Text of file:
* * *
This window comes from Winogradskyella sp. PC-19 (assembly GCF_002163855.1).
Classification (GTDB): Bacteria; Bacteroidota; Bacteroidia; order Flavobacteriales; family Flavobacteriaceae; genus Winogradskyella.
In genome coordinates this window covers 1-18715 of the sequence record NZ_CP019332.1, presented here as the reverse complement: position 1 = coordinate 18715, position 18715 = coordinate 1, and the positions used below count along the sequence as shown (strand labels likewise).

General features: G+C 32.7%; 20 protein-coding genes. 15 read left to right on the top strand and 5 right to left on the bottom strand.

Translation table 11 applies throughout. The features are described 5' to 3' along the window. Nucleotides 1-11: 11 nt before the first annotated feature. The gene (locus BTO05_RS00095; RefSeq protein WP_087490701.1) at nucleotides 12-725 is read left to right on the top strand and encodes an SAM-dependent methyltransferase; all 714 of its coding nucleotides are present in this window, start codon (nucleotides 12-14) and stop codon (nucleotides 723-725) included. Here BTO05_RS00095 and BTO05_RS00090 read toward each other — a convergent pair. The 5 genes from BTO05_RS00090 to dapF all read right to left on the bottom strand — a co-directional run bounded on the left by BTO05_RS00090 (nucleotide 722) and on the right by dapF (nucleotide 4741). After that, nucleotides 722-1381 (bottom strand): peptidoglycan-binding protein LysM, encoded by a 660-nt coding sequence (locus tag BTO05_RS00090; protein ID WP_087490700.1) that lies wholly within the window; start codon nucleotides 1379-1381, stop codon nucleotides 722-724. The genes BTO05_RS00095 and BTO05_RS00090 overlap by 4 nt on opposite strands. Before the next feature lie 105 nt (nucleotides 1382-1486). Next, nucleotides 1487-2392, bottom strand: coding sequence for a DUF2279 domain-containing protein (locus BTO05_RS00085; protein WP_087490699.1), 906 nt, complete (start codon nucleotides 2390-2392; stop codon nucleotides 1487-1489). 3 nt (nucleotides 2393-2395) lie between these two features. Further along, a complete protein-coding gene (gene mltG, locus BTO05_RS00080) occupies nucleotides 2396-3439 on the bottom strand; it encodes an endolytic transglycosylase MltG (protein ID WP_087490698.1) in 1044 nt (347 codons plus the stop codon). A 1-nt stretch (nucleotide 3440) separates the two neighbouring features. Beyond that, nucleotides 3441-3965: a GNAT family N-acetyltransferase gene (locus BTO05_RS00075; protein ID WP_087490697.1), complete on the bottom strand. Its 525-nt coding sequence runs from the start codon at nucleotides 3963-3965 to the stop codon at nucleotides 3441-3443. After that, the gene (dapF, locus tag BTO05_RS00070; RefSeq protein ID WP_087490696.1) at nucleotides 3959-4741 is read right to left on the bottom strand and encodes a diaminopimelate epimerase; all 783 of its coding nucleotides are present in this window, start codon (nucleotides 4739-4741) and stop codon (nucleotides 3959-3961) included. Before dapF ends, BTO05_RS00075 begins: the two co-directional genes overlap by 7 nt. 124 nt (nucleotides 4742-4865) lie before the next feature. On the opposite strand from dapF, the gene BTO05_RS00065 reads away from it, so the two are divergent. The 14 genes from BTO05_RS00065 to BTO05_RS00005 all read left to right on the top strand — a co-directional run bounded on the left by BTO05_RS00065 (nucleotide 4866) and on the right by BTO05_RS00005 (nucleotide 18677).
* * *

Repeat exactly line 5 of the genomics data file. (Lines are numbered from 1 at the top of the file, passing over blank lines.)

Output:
Translation table 11 applies throughout. The features are described 5' to 3' along the window. Nucleotides 1-11: 11 nt before the first annotated feature. The gene (locus BTO05_RS00095; RefSeq protein WP_087490701.1) at nucleotides 12-725 is read left to right on the top strand and encodes an SAM-dependent methyltransferase; all 714 of its coding nucleotides are present in this window, start codon (nucleotides 12-14) and stop codon (nucleotides 723-725) included. Here BTO05_RS00095 and BTO05_RS00090 read toward each other — a convergent pair. The 5 genes from BTO05_RS00090 to dapF all read right to left on the bottom strand — a co-directional run bounded on the left by BTO05_RS00090 (nucleotide 722) and on the right by dapF (nucleotide 4741). After that, nucleotides 722-1381 (bottom strand): peptidoglycan-binding protein LysM, encoded by a 660-nt coding sequence (locus tag BTO05_RS00090; protein ID WP_087490700.1) that lies wholly within the window; start codon nucleotides 1379-1381, stop codon nucleotides 722-724. The genes BTO05_RS00095 and BTO05_RS00090 overlap by 4 nt on opposite strands. Before the next feature lie 105 nt (nucleotides 1382-1486). Next, nucleotides 1487-2392, bottom strand: coding sequence for a DUF2279 domain-containing protein (locus BTO05_RS00085; protein WP_087490699.1), 906 nt, complete (start codon nucleotides 2390-2392; stop codon nucleotides 1487-1489). 3 nt (nucleotides 2393-2395) lie between these two features. Further along, a complete protein-coding gene (gene mltG, locus BTO05_RS00080) occupies nucleotides 2396-3439 on the bottom strand; it encodes an endolytic transglycosylase MltG (protein ID WP_087490698.1) in 1044 nt (347 codons plus the stop codon). A 1-nt stretch (nucleotide 3440) separates the two neighbouring features. Beyond that, nucleotides 3441-3965: a GNAT family N-acetyltransferase gene (locus BTO05_RS00075; protein ID WP_087490697.1), complete on the bottom strand. Its 525-nt coding sequence runs from the start codon at nucleotides 3963-3965 to the stop codon at nucleotides 3441-3443. After that, the gene (dapF, locus tag BTO05_RS00070; RefSeq protein ID WP_087490696.1) at nucleotides 3959-4741 is read right to left on the bottom strand and encodes a diaminopimelate epimerase; all 783 of its coding nucleotides are present in this window, start codon (nucleotides 4739-4741) and stop codon (nucleotides 3959-3961) included. Before dapF ends, BTO05_RS00075 begins: the two co-directional genes overlap by 7 nt. 124 nt (nucleotides 4742-4865) lie before the next feature. On the opposite strand from dapF, the gene BTO05_RS00065 reads away from it, so the two are divergent. The 14 genes from BTO05_RS00065 to BTO05_RS00005 all read left to right on the top strand — a co-directional run bounded on the left by BTO05_RS00065 (nucleotide 4866) and on the right by BTO05_RS00005 (nucleotide 18677).